What if you were forced to do something enjoyable again and again? What would you still enjoy about it?
Perhaps this is a bit of a disturbing question, but it’s one that artist Kelly Limerick has been pondering lately as she plans for a site-specific installation at Cuturi Gallery as its latest represented artist and resident. This work-in-progress has her exploring the repetitive creation of formalistically perfect shapes – and then paradoxically destroying them in flames.
“Crochet is very enjoyable, especially doilies. But what if you were forced to do something enjoyable again and again? What would you still enjoy about it?” asks Kelly. “I want to know how it feels when I burn them – how it feels to spoil that very thing that you put so much effort into making perfect.”
The paradox of burning that which you created is accentuated by the fact that crochet is incredibly slow work – a single moment of destruction effectively undermines hours or even days of intricate labour.
A gesture of rebellion
The artist first began to explore this paradox in her series, Time is A Commodity (2021) as a gesture of rebellion against what she perceived to be the general public’s habits of valuing crocheted works solely according to the amount of time that it takes to make it. It all started when she realised that many people could only relate to her work by asking how long she spent to make it, as though its other characteristics – aesthetics, craftsmanship, concept – were secondary, or even unimportant concerns.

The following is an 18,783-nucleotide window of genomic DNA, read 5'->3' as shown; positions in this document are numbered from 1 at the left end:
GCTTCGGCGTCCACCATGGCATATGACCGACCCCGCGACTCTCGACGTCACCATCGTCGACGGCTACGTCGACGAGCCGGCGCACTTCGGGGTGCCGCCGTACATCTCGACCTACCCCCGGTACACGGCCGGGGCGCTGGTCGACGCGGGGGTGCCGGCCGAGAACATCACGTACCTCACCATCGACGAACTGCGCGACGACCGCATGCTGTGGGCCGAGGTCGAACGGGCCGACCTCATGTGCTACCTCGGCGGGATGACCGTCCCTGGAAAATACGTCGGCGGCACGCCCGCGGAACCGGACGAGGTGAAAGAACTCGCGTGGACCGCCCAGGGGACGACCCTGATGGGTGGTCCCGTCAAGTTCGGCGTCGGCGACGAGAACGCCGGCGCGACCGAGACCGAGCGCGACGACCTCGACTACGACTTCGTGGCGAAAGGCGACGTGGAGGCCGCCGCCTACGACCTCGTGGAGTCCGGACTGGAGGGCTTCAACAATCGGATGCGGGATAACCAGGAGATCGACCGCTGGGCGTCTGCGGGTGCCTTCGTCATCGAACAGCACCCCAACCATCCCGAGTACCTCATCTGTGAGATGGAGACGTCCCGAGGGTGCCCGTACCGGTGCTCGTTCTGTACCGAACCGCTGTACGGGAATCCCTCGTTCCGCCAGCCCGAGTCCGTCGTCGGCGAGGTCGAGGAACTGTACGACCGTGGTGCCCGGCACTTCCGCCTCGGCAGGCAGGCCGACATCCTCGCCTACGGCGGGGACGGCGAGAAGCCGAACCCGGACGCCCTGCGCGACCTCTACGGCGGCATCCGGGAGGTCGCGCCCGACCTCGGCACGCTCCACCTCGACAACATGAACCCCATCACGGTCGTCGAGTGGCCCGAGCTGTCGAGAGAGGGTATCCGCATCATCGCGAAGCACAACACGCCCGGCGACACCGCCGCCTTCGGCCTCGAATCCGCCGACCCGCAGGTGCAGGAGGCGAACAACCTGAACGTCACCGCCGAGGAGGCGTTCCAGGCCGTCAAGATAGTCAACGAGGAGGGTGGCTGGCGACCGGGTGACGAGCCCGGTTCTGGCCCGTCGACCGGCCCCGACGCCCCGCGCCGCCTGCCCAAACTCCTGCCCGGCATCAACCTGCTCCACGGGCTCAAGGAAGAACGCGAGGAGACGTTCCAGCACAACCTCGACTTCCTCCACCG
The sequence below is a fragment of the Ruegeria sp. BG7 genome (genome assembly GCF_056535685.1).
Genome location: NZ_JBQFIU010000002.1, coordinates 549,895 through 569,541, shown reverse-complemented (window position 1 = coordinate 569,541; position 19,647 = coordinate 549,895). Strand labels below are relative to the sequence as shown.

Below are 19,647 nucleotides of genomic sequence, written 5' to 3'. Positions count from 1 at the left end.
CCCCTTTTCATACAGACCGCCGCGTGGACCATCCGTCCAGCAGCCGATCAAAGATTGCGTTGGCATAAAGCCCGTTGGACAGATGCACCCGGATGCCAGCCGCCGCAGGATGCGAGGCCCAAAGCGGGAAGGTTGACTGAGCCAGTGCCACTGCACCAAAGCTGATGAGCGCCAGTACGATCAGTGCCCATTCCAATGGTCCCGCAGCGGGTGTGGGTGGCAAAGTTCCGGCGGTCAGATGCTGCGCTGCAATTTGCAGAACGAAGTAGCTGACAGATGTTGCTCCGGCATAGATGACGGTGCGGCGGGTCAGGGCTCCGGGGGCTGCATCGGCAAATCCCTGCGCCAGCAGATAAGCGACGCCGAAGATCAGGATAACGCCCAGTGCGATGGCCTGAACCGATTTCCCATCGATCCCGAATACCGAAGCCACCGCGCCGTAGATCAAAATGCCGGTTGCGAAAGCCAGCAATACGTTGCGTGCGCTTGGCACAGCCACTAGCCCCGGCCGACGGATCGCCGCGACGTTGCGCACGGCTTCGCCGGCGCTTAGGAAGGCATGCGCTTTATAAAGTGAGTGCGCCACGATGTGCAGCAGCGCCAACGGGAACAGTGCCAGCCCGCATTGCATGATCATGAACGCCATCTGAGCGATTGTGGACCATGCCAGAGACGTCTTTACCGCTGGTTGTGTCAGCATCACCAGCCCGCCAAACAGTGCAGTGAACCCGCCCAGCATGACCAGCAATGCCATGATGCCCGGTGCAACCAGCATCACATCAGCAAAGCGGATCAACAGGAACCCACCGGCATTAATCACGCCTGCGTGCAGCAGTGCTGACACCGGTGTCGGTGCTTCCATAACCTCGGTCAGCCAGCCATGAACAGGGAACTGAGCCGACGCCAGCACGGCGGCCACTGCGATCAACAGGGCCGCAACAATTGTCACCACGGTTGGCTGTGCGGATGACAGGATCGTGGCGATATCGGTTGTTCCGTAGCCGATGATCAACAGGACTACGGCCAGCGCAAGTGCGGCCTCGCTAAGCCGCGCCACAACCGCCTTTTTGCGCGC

With this work, she asks, “Does the value of an object lie in the time that is spent on it? Or is value more than just a representation of time?”
As the melting of these works transmutes these reproducible craft objects into unique objects of art, it also invites people to consider the disparities in the ways that craft and art are perceived and valued.
“The spark to creating this work was actually very simple: I was just very pissed off,” says Kelly. “I couldn’t understand why nobody wanted my work even though I had been working so hard, over so many years, to create them. So in a fit of anger, I thought, since it’s worthless, I might as well burn all of it down. That was the kind of mood that I was in.”
A veteran of commissioned works
Kelly’s frustrations with the underappreciation of craft’s value is a refrain that echoes despite her various successes as an artist. A veteran of commissioned work from big brands such as Nike and Facebook as well as entities like the National Heritage Board and OH! Open House, it’s clear that there is some value accorded to her work – even if it is not by commercial consensus.
Throughout the past few years, the artist has been working hard to establish a name for herself while simultaneously pushing the limits of her craft. The commissioned works have given her a confidence in working on large-scale public artworks in collaboration with a small army of volunteers, such as her recent work for A Softer World produced by Art Encounters:
On the other hand, her sculptural works on a more intimate scale are where she challenges herself to scale new heights in technical proficiency:
A seismic shift
As the artist grows in both breadth and depth of her relationship toward her craft and how she expresses herself to the public through it, big shifts in her practice begin to show themselves. One such change is her increasing openness in experimenting with process-driven art, as embodied by Brother (2021), a work whose execution and concept is quite the landmark in Kelly’s recent oeuvre: